Phosphorylation and, therefore, binding capacity of microtubule-associated protein tau is regulated by specific kinases and phosphatases. Activation of tau kinases plays a crucial role in tau- hyper-phosphorylation in Alzheimer disease (AD) and related tauopathies. Among phosphatases, protein phosphatase 2A, PP2A, is a principal tau dephosphorylating enzyme in the brain. PP2A acts as trimer composed of a catalytic (PP2A C), a scaffolding (PP2A A) and a regulatory (PP2 AB; B55α) subunit. Several abnormalities of PP2A have been reported in AD, including decreased mRNA and protein levels of the PP2A C (not replicated by other studies); decreased protein levels of the PP2A A and B55α; reduced PP2A C methylation at Leu309 due to impaired function methyltransferase type IV; increased PP2A C phosphorylation at Tyr307; up-regulation of the PP2A inhibitors I1 and I2; and loss of enzymatic activity. These observations indicate that PP2A is a putative target of therapeutic intervention considering that enhancing PP2A activity would decrease tau hyper-phosphorylation in AD. In spite of these achievements further studies are needed to replicate the reported individual different alterations converging in PP2A in AD.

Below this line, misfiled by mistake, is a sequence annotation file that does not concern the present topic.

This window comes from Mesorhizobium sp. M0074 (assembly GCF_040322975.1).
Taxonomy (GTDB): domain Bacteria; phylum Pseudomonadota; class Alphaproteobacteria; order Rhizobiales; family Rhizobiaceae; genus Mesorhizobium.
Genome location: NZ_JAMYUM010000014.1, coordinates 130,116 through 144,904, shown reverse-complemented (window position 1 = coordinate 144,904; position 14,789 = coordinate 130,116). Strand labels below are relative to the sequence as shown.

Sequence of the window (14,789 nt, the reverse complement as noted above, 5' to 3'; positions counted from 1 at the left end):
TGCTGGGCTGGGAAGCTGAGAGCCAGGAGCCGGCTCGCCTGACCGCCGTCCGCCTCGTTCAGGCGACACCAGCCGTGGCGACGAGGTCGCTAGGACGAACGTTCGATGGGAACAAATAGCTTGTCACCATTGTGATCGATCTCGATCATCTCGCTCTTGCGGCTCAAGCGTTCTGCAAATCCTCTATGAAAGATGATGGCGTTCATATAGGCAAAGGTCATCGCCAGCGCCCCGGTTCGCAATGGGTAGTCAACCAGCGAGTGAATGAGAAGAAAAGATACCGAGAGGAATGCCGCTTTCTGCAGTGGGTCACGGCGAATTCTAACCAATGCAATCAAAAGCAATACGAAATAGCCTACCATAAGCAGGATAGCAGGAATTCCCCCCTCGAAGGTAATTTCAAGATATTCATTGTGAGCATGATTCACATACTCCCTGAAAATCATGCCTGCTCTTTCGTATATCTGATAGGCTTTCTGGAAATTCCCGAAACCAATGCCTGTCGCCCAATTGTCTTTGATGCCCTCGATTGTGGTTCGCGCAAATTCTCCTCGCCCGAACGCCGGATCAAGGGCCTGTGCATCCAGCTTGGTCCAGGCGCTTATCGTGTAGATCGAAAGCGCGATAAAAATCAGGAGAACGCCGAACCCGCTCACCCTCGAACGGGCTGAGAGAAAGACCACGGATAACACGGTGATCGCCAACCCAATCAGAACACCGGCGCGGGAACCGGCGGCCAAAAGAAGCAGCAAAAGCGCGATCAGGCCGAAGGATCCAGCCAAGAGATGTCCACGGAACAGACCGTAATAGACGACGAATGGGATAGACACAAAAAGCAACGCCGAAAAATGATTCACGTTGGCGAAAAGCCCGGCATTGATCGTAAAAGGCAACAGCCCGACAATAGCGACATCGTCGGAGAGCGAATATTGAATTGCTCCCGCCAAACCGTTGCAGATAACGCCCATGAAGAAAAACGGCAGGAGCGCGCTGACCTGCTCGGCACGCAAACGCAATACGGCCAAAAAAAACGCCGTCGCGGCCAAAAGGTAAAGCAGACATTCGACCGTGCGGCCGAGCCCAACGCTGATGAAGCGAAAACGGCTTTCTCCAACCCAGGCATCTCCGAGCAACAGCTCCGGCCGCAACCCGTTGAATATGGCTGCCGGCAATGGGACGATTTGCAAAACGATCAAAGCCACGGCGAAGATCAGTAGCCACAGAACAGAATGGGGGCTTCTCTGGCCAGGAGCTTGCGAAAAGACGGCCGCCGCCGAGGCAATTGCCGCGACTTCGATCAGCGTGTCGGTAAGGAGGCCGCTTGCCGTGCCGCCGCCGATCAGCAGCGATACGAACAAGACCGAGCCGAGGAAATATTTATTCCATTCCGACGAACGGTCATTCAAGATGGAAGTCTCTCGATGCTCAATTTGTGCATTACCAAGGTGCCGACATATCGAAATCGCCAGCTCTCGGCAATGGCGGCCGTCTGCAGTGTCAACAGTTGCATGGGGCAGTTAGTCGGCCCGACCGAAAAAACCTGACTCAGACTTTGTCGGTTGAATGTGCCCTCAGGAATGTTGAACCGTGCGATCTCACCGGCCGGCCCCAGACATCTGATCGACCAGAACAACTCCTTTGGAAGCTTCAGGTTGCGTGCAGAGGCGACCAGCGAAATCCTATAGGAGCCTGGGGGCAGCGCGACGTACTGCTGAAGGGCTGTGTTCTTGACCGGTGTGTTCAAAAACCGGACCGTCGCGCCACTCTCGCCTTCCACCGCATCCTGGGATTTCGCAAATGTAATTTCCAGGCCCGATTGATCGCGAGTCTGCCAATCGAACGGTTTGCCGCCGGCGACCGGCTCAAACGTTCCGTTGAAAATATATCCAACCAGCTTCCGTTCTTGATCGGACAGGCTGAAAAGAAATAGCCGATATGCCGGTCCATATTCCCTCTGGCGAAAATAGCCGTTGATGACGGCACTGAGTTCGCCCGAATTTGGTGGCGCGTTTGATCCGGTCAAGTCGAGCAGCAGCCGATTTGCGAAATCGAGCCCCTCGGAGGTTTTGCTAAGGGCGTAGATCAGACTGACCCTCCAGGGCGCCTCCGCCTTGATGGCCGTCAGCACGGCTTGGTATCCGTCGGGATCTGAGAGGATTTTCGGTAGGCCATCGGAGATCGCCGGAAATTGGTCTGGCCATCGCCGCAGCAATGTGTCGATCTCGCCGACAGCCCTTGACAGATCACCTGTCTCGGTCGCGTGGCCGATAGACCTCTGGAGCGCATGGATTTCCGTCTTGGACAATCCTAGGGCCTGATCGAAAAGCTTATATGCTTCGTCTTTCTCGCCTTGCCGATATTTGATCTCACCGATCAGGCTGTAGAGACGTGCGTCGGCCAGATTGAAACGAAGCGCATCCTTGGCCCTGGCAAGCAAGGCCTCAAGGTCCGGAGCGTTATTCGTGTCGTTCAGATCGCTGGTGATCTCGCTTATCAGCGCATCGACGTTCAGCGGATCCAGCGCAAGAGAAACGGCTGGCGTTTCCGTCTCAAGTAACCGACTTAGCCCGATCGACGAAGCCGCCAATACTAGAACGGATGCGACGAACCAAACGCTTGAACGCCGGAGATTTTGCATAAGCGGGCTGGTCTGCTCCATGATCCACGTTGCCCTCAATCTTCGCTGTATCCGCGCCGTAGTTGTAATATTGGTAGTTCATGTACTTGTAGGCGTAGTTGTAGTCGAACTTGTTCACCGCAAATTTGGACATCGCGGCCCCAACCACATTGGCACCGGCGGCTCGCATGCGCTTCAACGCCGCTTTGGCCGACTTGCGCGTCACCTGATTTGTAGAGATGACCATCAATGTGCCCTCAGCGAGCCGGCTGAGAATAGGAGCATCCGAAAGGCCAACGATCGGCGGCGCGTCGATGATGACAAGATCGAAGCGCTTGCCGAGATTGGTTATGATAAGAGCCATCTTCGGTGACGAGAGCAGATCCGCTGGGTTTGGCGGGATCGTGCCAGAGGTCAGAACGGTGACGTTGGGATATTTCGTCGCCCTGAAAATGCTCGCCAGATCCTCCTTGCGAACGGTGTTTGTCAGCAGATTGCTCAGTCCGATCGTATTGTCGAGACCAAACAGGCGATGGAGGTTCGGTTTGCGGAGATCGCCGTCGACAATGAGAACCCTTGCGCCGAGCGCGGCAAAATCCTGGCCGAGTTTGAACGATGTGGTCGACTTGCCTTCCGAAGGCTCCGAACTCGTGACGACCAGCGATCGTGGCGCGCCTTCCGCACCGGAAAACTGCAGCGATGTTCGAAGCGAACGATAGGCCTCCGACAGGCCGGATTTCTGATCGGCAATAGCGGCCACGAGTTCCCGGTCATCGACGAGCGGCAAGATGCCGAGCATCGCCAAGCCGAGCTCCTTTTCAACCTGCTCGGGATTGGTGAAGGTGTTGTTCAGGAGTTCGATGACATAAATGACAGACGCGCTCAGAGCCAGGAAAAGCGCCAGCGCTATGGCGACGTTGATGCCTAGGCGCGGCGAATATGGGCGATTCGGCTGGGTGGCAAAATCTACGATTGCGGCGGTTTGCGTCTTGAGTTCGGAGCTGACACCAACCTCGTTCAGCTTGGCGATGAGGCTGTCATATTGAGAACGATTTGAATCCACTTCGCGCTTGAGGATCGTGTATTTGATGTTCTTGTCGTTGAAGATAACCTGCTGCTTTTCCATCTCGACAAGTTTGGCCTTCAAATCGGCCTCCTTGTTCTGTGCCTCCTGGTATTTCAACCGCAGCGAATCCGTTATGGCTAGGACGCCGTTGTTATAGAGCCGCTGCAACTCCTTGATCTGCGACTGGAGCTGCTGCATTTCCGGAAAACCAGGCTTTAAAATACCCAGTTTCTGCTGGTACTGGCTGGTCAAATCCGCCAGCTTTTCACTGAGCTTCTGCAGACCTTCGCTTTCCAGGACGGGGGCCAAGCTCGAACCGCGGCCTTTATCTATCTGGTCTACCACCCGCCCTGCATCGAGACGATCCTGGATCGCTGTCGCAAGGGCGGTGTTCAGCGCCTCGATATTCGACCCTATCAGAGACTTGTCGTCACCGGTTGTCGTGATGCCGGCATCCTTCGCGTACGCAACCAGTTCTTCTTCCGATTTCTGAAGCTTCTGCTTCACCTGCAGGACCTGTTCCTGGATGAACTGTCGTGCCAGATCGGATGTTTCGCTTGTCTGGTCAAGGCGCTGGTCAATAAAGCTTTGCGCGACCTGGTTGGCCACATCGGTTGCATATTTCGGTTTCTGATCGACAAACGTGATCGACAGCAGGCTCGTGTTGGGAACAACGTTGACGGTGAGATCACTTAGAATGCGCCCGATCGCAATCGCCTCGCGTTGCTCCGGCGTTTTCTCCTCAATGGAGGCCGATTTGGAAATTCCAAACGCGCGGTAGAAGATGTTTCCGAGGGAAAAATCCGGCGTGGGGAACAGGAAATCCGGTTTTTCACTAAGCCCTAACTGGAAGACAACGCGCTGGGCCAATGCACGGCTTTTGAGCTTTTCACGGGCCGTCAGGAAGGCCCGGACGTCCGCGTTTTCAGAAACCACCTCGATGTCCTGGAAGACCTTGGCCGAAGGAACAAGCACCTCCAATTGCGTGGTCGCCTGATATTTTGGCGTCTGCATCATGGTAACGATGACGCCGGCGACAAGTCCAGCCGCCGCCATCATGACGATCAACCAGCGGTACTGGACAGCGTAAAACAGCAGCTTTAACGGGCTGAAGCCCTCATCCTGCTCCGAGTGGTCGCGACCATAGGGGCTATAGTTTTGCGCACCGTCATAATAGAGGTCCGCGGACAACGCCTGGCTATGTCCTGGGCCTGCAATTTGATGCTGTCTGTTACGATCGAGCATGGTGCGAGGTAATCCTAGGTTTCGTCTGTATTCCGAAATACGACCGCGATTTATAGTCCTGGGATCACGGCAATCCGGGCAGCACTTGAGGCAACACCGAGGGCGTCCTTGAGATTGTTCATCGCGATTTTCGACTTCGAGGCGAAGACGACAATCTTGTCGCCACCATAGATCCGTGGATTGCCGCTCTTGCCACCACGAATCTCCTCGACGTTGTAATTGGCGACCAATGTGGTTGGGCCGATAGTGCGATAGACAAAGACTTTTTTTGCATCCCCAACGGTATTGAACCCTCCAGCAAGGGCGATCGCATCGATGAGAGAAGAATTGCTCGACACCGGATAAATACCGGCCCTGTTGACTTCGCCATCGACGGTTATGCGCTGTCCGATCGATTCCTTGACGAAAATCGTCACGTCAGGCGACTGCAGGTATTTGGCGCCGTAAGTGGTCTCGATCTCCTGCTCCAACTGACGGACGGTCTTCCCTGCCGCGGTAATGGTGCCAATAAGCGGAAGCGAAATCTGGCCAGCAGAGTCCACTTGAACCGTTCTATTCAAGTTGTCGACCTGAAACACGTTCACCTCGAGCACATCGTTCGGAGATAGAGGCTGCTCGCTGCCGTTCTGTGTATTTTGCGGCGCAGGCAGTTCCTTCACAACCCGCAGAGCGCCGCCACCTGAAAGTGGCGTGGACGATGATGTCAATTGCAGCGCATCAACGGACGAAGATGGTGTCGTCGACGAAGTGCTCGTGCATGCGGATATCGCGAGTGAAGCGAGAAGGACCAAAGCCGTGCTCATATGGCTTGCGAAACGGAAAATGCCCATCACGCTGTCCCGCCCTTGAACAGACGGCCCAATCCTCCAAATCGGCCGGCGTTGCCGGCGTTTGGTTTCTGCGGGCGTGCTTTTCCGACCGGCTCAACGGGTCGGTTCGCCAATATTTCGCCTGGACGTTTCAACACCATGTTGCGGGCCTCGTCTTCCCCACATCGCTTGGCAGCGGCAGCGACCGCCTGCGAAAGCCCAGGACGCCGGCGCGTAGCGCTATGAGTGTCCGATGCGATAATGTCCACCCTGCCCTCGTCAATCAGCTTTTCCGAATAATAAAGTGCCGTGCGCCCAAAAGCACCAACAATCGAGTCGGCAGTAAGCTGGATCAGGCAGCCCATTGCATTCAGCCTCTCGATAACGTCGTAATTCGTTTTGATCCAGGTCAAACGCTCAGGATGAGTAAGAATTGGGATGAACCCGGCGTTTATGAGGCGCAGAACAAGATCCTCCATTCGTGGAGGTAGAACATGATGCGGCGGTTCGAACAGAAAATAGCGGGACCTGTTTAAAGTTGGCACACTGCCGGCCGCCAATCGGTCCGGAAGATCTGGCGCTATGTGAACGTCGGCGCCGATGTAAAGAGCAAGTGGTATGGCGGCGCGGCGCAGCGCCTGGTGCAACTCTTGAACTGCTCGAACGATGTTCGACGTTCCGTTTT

Keywords: Alzheimer disease, protein phosphatase 2 A, methylation, phosphorylation
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